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Maria Barbosa has been waking up to the sound of helicopters for a week. It’s not the noise that bothers her, but the painful inkling of hope she feels each time she hears one.

Barbosa thinks one of them might bring her son Ricardo Oliveira, a machine operator who disappeared on the January 24 after a dam burst in the mining compound where he worked in the southern Brazilian city of Brumadinho. It released a deadly wave of mud that killed at least 102 people. Another 238 are missing, presumed dead by authorities.

“The ones who disappeared there and the ones who are left, we are all dead,” said Barbosa as she watched the helicopters land on a soccer field near her home in the Córrego do Feijão neighbourhood. “This town is now dead. There won’t be any jobs left, there will be nothing here.”

Like many cities in the state of Minas Gerais, Brumadinho depends on mining. The industry provides the best-paid jobs and tax revenues that fund public services. But it’s also a time bomb. The tragedy that devastated Brumadinho happened only three years after another dam broke in Mariana, also in Minas Gerais, killing 19 people and poisoning rivers and native vegetation in three different states.

Both mining compounds are owned by Brazilian mining giant Vale S.A., although the Mariana dam was part-owned by BHP Billiton, an Anglo-Australian company.

Cutting costs

Towns like Brumadinho and Mariana are hostage to fluctuating global iron ore prices. When they are down, companies try to cut costs as much as they can and dam maintenance can suffer, according to Tádzio Coelho, a professor at the Federal University of Maranhão who studies the social and environmental impacts of mining.

According to Coelho, fluctuations have been directly connected to Chinese growth. Between 2002 and 2011, the world experienced an iron-ore boom, as China’s grew at a two-digit rate. Demand for resources to build houses and factories rose. Chinese growth made mining companies like Vale extremely profitable.

But around 2012, Chinese growth begun to slow significantly and iron ore prices crashed, hurting Brazil’s economy. Whilst in 2011 a tonne of ore was sold at US$126, between 2017 and 2018 the same product cost US$50. This meant mining companies had to make difficult choices to satisfy their shareholders.

“One strategy to reduce costs is cutting spending on environmental protection, as well as waste dam maintenance,” said Coelho. “They reduce the monitoring of these dams, even though this increases the risk they will break.”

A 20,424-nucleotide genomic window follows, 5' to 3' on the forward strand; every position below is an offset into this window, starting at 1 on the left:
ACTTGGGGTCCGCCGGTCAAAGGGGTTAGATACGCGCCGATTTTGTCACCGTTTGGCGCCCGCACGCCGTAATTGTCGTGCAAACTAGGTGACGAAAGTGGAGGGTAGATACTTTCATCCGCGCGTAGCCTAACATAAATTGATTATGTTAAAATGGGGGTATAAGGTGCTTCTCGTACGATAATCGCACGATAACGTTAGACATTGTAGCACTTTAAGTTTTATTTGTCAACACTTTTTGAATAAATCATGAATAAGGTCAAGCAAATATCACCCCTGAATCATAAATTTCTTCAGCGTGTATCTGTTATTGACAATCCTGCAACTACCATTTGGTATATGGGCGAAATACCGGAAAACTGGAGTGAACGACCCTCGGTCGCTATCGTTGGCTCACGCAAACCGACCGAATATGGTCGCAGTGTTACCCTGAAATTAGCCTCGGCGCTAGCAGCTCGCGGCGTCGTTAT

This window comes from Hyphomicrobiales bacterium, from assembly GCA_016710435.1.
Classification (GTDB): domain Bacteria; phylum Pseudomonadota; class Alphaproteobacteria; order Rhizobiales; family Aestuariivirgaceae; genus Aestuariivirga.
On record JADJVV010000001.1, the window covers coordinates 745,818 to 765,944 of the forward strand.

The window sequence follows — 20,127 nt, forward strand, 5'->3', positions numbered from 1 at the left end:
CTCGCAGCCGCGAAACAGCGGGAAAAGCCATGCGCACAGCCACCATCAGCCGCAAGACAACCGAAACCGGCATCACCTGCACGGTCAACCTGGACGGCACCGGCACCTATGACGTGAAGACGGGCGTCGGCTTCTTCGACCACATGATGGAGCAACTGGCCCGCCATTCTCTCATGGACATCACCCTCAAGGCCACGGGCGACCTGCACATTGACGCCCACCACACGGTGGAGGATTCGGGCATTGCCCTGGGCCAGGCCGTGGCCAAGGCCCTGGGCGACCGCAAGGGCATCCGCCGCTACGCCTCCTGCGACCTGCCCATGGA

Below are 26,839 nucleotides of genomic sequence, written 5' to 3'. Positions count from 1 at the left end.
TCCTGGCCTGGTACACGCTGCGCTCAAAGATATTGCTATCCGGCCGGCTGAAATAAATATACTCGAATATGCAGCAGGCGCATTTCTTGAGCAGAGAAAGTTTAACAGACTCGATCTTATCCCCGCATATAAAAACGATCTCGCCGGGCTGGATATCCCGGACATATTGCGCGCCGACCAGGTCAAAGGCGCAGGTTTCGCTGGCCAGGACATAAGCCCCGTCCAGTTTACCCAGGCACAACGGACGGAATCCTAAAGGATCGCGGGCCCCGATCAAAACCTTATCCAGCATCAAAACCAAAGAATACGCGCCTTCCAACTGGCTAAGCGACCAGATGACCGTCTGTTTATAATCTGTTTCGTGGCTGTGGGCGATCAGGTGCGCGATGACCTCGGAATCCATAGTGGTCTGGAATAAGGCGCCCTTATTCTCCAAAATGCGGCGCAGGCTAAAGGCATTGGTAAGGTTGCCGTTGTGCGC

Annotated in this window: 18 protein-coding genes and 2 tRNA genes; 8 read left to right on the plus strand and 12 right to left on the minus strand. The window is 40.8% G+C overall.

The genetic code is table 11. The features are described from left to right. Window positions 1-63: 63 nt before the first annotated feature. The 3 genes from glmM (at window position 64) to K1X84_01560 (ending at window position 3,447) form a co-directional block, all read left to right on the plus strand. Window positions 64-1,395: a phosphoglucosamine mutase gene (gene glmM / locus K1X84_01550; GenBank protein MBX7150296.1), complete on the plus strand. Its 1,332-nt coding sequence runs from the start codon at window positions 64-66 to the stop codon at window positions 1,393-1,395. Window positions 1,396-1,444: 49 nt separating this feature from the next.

The catastrophic effects of the Brumadinho dam collapse [image via: WikiCommons]

New Brazilian president Jair Bolsonaro campaigned on a promise to slash environmental regulations in order to boost the mining sector and other extractive industries. He also accused environmental protection agencies of running an “industry of fines” that punish companies.

Romeu Zema, the newly-elected governor of Minas Gerais, also promised to make the process of getting permits faster for mining companies.

But amid growing public anger over Brumadinho, the government may be forced to reconsider.

As a result of Brazil’s protracted recession, the Brazilian government – just like the mining companies – cut costs. Coelho says the National Mining Agency, which is responsible for monitoring dams, only has around 160 employees to monitor hundreds of dams all over Brazil. The result is that a great number are not being monitored at all.

According the National Water Agency, there are 790 mining waste dams in Brazil, and 204 of them have high potential for causing damage.

The process of obtaining permits in Brazil is deeply flawed. Companies pay for their own audit reports, creating an obvious conflict of interest. When something goes wrong, there is often impunity. So far, no one has been arrested in the Mariana case and no fines paid.

“Now they want to make Vale a villain, but it’s not just that,” said Coelho.

“The monitoring is problematic, the licensing is problematic, the punishment when something goes wrong is problematic. This makes us believe that unfortunately the chances this will happen again are great.”

Manuela Andreoni is the Latin America editor for Diálogo Chino, where this article was first published.

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